US escalates airstrikes in Somalia with 30% increase in 2022

Washington (Caasimada Online) – The US Africa Command increased its airstrikes in Somalia in 2022 by 30% compared to previous years as part of its counterterrorism operations against al-Shabab and in support of the Somali government, according to the Long War Journal tracker.

In 2022, the Pentagon carried out 15 airstrikes targeting Al-Shabab – the al-Qaida-affiliated militant group. These strikes resulted in the deaths of 107 al-Shabab fighters, according to data from AFRICOM. 

In 2020 and 2019, the command carried out 45 and 59 airstrikes in Somalia, the highest number since U.S. operations began.  

The U.S. government has been targeting al-Shabab with airstrikes in Somalia under the 2001 Authorization for the Use of Military Force, passed after the 9/11 terror attacks. It has also been used to conduct operations in other countries as part of the Global War on Terror.

The group is believed to have between 5,000 to 10,000 fighters in Somalia, according to a joint Inspector General report from the State Department and Department of Defense. 

The Biden administration is also considering a Somalia request to loosen restrictions on U.S. military drone strikes against al-Shabab militants. 

The Somali government is seeking to allow U.S. military operators to attack groups of al-Shabab militants who pose a potential threat to Somali forces, even if they are not actively firing upon them. This would escalate American involvement in the ongoing counterterrorism effort in Somalia.

The request comes as Somalia’s new administration, led by President Hassan Sheikh Mohamud, has launched an offensive against al-Shabab with the support of local clan militias and international allies. 

President Biden has also recently redeployed 450 U.S. troops to Somalia, reversing the decision of former President Donald Trump to withdraw all troops in January 2021.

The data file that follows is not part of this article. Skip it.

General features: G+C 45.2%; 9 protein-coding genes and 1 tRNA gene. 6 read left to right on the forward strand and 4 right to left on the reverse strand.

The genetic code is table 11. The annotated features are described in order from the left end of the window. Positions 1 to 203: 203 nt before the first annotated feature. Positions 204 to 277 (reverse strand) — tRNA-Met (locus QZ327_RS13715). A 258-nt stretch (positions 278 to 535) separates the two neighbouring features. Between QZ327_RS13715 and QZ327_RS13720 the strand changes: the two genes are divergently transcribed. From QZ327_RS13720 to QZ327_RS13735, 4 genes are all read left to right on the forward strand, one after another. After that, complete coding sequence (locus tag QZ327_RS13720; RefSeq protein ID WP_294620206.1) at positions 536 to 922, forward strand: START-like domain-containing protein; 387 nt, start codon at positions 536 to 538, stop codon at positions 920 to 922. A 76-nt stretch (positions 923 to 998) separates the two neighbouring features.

Some U.S. officials are hopeful that Somalia may be turning a corner. However, others are more skeptical, given the country’s history of dysfunction, the limited capacity of its central government, the complex clan dynamics, and the ongoing drought-driven famine. 

The success of the current offensive against al-Shabab and the stability of the country will likely depend on the ability of the Somali government to deliver services and establish strong partnerships with clan leaders.

In addition to the airstrikes, the U.S. has also been providing support to the Somali National Army (SNA) and African Union Mission in Somalia (AMISOM) in their efforts to combat al-Shabab. This has included training, advising, intelligence, and logistical support. 

On Sunday, The United States announced a $9 million donation of weapons, support and construction vehicles, explosive ordnance, disposal kits, medical supplies, and maintenance equipment to the Somali army.

The package is intended for the elite Danab battalions, including those who operate in the HirShabelle and Galmudug states. It will be used to support the campaign by the Somali National Army to liberate Somalia’s communities from the terrorist group al-Shabab, according to a statement by U.S. Embassy in Mogadishu.